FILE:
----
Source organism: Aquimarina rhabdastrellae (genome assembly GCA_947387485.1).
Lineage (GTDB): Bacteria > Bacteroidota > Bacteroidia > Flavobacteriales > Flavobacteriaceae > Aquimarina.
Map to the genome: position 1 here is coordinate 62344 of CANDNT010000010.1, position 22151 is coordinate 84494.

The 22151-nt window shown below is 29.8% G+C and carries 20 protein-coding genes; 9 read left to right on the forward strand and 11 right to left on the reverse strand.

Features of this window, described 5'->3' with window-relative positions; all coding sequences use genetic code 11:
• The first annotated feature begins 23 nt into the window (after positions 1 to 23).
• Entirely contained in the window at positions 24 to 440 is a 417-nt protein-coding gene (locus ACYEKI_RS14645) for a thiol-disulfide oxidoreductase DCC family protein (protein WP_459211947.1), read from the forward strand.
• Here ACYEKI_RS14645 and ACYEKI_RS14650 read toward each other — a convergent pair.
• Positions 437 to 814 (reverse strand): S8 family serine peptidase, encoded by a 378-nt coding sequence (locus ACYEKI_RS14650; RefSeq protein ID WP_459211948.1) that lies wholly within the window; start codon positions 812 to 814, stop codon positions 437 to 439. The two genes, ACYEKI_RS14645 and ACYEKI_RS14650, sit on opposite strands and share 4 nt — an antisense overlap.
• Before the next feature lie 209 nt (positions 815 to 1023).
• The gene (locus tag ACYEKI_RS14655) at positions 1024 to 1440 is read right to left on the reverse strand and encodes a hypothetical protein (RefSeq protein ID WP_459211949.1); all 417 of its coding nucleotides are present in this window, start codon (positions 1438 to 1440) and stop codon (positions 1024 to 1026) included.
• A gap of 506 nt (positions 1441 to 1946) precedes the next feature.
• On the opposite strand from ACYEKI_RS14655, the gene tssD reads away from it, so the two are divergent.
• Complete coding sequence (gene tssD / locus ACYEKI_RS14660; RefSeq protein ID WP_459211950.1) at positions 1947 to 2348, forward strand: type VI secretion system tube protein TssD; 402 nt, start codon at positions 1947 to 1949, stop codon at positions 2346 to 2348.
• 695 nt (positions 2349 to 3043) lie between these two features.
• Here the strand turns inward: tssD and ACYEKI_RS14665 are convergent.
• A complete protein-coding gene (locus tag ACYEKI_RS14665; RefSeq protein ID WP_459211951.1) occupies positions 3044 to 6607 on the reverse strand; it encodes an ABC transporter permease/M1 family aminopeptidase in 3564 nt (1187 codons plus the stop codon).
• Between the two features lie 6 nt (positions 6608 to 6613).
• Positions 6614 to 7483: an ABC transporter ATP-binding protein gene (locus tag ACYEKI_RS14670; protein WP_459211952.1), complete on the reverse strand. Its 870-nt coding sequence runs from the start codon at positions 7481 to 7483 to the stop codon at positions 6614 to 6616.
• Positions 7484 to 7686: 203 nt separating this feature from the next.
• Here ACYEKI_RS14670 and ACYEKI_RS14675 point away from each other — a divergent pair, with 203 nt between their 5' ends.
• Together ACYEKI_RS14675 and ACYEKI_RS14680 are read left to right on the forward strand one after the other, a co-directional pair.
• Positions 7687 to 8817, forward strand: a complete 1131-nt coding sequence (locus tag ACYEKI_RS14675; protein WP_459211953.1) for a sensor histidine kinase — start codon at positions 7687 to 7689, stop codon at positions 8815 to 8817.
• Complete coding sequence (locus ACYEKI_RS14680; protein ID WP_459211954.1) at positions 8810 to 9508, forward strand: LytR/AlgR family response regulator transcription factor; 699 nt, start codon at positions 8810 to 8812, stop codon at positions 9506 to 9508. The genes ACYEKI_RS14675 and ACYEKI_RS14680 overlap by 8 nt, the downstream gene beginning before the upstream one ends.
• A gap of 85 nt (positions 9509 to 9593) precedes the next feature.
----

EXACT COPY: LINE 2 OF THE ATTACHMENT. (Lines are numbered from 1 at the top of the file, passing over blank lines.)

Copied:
Lineage (GTDB): Bacteria > Bacteroidota > Bacteroidia > Flavobacteriales > Flavobacteriaceae > Aquimarina.